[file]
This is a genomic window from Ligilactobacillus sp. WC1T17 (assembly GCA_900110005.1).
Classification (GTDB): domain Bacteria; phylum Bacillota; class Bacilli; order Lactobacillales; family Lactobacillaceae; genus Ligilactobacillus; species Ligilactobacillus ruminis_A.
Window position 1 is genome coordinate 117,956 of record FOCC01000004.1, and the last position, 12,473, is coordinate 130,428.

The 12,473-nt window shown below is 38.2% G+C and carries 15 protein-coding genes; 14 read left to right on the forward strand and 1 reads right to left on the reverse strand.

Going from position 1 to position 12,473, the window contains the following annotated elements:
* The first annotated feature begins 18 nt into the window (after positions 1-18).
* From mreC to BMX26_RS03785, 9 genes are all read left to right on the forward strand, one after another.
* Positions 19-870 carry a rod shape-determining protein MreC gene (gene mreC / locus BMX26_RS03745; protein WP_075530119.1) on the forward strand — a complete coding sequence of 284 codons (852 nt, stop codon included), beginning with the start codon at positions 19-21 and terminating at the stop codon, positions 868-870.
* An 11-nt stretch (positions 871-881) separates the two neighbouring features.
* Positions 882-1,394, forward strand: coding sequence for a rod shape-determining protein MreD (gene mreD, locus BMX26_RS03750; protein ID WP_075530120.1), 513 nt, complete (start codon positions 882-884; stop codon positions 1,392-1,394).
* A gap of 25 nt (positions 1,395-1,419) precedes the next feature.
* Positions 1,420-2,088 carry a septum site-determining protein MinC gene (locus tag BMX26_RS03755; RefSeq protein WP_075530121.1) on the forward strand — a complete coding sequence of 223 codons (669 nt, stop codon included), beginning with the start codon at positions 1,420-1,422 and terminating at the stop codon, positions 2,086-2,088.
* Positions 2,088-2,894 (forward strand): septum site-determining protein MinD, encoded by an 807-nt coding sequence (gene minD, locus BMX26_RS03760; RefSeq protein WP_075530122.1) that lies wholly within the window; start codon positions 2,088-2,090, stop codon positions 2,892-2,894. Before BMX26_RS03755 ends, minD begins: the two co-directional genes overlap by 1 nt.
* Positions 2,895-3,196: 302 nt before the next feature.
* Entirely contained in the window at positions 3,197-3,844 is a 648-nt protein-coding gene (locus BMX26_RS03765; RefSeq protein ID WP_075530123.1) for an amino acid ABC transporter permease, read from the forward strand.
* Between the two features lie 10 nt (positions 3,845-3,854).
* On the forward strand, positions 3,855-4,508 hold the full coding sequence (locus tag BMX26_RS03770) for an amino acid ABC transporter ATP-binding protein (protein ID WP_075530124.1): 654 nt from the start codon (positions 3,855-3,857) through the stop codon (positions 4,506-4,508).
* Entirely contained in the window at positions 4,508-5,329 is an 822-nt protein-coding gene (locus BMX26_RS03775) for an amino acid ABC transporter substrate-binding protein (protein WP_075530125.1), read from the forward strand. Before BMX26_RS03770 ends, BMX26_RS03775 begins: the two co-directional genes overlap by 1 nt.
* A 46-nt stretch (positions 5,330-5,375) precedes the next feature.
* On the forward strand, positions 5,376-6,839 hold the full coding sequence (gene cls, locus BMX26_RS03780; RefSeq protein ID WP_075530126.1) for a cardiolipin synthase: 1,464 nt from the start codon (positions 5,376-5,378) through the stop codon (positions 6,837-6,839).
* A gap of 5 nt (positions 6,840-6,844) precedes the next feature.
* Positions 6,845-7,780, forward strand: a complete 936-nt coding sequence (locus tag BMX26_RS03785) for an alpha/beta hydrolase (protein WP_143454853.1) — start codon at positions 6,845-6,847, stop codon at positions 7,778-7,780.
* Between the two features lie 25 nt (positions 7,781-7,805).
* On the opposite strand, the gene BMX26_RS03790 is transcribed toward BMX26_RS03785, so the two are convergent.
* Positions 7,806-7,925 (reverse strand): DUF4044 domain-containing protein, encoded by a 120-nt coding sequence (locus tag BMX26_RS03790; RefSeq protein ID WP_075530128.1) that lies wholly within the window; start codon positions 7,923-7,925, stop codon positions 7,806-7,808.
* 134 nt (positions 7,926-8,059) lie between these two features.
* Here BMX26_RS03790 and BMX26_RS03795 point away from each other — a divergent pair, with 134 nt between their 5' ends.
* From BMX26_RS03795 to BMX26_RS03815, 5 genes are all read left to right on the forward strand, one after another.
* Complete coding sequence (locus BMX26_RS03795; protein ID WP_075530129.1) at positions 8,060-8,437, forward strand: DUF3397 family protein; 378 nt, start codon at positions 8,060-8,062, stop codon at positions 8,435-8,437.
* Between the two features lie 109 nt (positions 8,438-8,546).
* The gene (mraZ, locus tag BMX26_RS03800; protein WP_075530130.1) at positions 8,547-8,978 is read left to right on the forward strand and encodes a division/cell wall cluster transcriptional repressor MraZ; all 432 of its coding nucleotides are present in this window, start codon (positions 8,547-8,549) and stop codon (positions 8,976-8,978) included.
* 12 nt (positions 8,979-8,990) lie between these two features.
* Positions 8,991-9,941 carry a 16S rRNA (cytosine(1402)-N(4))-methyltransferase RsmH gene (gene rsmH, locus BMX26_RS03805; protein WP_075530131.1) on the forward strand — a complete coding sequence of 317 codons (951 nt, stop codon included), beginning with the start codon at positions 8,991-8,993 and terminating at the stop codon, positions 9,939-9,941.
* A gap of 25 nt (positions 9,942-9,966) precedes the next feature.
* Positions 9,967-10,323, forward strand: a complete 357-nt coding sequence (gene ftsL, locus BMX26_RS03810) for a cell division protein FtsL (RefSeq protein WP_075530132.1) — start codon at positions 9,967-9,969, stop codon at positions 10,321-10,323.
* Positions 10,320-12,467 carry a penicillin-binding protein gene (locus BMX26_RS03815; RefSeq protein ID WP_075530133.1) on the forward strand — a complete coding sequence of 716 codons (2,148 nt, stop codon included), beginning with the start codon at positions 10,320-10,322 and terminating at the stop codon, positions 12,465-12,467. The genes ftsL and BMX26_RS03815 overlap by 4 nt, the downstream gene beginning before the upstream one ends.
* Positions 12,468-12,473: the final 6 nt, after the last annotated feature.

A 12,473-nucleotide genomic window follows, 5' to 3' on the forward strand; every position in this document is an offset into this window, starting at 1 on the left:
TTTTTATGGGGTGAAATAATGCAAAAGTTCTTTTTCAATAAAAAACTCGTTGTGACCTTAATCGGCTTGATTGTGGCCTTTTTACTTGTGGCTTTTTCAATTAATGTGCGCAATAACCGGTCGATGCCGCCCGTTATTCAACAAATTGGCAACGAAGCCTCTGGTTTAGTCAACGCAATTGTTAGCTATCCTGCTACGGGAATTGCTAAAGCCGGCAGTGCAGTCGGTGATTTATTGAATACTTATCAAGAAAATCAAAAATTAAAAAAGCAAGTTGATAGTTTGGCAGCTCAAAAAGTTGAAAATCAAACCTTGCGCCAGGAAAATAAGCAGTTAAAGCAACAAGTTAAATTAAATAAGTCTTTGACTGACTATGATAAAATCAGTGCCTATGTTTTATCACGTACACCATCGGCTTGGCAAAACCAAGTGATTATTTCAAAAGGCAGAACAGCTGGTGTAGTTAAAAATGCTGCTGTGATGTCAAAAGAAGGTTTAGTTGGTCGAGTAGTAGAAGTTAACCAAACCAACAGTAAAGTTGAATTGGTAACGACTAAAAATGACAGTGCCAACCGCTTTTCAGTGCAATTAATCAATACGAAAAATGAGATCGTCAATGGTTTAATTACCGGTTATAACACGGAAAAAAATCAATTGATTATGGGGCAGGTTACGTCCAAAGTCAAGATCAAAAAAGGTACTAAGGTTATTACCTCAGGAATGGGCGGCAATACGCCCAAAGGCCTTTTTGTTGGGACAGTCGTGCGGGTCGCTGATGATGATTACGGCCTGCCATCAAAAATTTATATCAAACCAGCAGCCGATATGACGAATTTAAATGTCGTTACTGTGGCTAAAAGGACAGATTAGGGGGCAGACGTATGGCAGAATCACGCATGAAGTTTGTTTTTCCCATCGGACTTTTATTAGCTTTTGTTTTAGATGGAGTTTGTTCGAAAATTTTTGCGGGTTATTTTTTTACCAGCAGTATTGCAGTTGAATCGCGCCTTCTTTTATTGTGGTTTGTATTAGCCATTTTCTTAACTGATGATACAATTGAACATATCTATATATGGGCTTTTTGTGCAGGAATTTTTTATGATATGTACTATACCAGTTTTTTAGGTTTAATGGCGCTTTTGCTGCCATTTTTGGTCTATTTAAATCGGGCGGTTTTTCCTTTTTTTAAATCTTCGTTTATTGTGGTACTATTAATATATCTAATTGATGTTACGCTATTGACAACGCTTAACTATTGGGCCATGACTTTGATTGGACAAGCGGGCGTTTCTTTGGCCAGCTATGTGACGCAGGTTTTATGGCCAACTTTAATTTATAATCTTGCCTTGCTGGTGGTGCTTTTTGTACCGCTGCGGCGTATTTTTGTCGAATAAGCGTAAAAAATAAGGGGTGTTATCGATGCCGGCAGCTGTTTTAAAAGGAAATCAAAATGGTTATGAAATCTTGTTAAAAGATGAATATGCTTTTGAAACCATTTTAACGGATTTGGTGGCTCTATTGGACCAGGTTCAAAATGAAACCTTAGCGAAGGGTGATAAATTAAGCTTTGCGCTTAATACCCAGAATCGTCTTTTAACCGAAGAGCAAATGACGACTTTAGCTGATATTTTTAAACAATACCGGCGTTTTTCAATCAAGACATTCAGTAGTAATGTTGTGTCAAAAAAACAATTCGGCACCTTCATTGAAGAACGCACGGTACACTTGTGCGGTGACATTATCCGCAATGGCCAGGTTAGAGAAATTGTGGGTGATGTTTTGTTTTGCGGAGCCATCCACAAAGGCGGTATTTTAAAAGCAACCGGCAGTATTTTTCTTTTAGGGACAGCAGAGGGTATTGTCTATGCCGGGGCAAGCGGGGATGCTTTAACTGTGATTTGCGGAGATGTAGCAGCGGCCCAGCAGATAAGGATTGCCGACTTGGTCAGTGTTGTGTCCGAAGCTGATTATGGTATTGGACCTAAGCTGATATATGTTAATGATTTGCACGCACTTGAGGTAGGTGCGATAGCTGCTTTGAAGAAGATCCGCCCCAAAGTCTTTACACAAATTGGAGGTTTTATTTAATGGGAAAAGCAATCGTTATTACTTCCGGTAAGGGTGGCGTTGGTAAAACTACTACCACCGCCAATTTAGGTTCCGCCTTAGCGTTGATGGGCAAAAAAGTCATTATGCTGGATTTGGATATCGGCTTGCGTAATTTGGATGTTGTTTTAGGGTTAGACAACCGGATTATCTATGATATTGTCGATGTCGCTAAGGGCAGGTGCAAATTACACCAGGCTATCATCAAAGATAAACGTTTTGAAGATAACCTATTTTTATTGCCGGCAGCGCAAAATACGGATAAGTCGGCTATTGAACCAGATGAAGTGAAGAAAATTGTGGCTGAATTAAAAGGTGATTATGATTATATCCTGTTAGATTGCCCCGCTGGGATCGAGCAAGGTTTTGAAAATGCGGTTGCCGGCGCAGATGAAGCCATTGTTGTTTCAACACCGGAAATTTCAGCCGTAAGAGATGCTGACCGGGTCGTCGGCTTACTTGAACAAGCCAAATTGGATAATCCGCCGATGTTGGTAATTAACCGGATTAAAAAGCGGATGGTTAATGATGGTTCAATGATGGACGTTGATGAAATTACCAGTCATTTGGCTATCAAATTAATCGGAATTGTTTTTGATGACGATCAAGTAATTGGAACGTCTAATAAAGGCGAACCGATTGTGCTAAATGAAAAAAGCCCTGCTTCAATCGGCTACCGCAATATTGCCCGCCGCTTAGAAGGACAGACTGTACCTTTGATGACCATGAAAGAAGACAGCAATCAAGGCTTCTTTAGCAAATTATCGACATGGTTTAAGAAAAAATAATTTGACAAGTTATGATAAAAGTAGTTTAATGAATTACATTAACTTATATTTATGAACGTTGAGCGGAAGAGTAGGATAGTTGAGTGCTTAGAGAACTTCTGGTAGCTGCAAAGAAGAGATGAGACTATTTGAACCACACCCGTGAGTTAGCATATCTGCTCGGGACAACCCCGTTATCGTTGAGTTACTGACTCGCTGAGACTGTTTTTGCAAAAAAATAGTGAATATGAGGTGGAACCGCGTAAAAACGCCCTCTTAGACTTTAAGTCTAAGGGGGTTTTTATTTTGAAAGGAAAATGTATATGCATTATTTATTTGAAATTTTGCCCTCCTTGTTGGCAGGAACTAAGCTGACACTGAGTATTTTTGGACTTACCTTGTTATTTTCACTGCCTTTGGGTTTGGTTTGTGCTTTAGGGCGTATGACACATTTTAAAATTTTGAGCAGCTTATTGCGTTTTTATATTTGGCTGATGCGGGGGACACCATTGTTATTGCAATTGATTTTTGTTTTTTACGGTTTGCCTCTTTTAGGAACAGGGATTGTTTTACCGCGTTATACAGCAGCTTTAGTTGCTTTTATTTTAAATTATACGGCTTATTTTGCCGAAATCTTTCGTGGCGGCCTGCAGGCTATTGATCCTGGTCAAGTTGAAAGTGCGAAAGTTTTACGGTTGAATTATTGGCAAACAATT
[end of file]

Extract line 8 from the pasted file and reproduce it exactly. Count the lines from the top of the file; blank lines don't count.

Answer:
* Positions 19-870 carry a rod shape-determining protein MreC gene (gene mreC / locus BMX26_RS03745; protein WP_075530119.1) on the forward strand — a complete coding sequence of 284 codons (852 nt, stop codon included), beginning with the start codon at positions 19-21 and terminating at the stop codon, positions 868-870.